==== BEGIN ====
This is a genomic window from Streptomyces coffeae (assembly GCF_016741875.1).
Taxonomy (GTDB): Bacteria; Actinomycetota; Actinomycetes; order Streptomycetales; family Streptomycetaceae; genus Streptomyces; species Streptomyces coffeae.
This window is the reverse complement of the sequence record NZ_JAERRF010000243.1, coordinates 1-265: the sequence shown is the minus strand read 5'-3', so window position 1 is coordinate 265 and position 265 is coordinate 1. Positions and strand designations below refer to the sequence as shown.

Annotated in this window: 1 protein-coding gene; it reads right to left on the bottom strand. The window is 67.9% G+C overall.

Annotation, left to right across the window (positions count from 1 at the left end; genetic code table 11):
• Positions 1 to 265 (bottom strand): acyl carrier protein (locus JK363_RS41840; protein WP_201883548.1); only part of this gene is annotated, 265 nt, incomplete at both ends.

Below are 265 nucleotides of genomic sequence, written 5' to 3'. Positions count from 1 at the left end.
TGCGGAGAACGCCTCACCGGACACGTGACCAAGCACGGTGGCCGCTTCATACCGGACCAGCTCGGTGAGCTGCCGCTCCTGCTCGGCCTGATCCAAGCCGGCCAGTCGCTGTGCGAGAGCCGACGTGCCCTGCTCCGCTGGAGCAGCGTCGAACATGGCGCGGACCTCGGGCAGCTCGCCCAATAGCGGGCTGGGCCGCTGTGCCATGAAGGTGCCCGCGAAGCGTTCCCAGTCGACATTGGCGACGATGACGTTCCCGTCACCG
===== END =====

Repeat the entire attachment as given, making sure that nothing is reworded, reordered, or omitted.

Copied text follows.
This is a genomic window from Streptomyces coffeae (assembly GCF_016741875.1).
Taxonomy (GTDB): Bacteria; Actinomycetota; Actinomycetes; order Streptomycetales; family Streptomycetaceae; genus Streptomyces; species Streptomyces coffeae.
This window is the reverse complement of the sequence record NZ_JAERRF010000243.1, coordinates 1-265: the sequence shown is the minus strand read 5'-3', so window position 1 is coordinate 265 and position 265 is coordinate 1. Positions and strand designations below refer to the sequence as shown.

Annotated in this window: 1 protein-coding gene; it reads right to left on the bottom strand. The window is 67.9% G+C overall.

Annotation, left to right across the window (positions count from 1 at the left end; genetic code table 11):
• Positions 1 to 265 (bottom strand): acyl carrier protein (locus JK363_RS41840; protein WP_201883548.1); only part of this gene is annotated, 265 nt, incomplete at both ends.

Below are 265 nucleotides of genomic sequence, written 5' to 3'. Positions count from 1 at the left end.
TGCGGAGAACGCCTCACCGGACACGTGACCAAGCACGGTGGCCGCTTCATACCGGACCAGCTCGGTGAGCTGCCGCTCCTGCTCGGCCTGATCCAAGCCGGCCAGTCGCTGTGCGAGAGCCGACGTGCCCTGCTCCGCTGGAGCAGCGTCGAACATGGCGCGGACCTCGGGCAGCTCGCCCAATAGCGGGCTGGGCCGCTGTGCCATGAAGGTGCCCGCGAAGCGTTCCCAGTCGACATTGGCGACGATGACGTTCCCGTCACCG